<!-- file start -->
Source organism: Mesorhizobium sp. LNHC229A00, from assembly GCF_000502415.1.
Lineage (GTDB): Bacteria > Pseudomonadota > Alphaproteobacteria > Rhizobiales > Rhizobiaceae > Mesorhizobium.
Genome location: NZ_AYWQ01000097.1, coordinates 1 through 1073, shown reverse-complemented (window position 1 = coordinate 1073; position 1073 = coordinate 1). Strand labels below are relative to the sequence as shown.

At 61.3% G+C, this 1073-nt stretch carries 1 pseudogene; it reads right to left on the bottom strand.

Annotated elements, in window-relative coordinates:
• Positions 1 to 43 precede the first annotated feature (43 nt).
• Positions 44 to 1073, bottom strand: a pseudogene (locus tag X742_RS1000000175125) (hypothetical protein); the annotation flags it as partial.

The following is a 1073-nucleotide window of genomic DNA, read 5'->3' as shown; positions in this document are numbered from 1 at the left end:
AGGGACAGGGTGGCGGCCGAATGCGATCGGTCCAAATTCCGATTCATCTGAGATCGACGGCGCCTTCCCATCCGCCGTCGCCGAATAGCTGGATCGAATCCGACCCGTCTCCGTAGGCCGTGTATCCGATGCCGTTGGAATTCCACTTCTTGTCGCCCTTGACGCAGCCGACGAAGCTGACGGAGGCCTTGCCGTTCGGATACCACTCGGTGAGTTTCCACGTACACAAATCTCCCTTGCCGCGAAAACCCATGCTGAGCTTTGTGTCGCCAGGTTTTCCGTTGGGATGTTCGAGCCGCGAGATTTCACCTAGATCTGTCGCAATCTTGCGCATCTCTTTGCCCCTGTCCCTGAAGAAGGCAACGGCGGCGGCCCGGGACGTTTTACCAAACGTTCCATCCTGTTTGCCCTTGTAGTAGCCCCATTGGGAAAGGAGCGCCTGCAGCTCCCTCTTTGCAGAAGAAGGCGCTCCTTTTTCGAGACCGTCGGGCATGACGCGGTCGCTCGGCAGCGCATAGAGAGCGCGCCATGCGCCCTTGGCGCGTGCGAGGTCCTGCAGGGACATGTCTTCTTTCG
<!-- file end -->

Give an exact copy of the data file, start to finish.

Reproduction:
Source organism: Mesorhizobium sp. LNHC229A00, from assembly GCF_000502415.1.
Lineage (GTDB): Bacteria > Pseudomonadota > Alphaproteobacteria > Rhizobiales > Rhizobiaceae > Mesorhizobium.
Genome location: NZ_AYWQ01000097.1, coordinates 1 through 1073, shown reverse-complemented (window position 1 = coordinate 1073; position 1073 = coordinate 1). Strand labels below are relative to the sequence as shown.

At 61.3% G+C, this 1073-nt stretch carries 1 pseudogene; it reads right to left on the bottom strand.

Annotated elements, in window-relative coordinates:
• Positions 1 to 43 precede the first annotated feature (43 nt).
• Positions 44 to 1073, bottom strand: a pseudogene (locus tag X742_RS1000000175125) (hypothetical protein); the annotation flags it as partial.

The following is a 1073-nucleotide window of genomic DNA, read 5'->3' as shown; positions in this document are numbered from 1 at the left end:
AGGGACAGGGTGGCGGCCGAATGCGATCGGTCCAAATTCCGATTCATCTGAGATCGACGGCGCCTTCCCATCCGCCGTCGCCGAATAGCTGGATCGAATCCGACCCGTCTCCGTAGGCCGTGTATCCGATGCCGTTGGAATTCCACTTCTTGTCGCCCTTGACGCAGCCGACGAAGCTGACGGAGGCCTTGCCGTTCGGATACCACTCGGTGAGTTTCCACGTACACAAATCTCCCTTGCCGCGAAAACCCATGCTGAGCTTTGTGTCGCCAGGTTTTCCGTTGGGATGTTCGAGCCGCGAGATTTCACCTAGATCTGTCGCAATCTTGCGCATCTCTTTGCCCCTGTCCCTGAAGAAGGCAACGGCGGCGGCCCGGGACGTTTTACCAAACGTTCCATCCTGTTTGCCCTTGTAGTAGCCCCATTGGGAAAGGAGCGCCTGCAGCTCCCTCTTTGCAGAAGAAGGCGCTCCTTTTTCGAGACCGTCGGGCATGACGCGGTCGCTCGGCAGCGCATAGAGAGCGCGCCATGCGCCCTTGGCGCGTGCGAGGTCCTGCAGGGACATGTCTTCTTTCG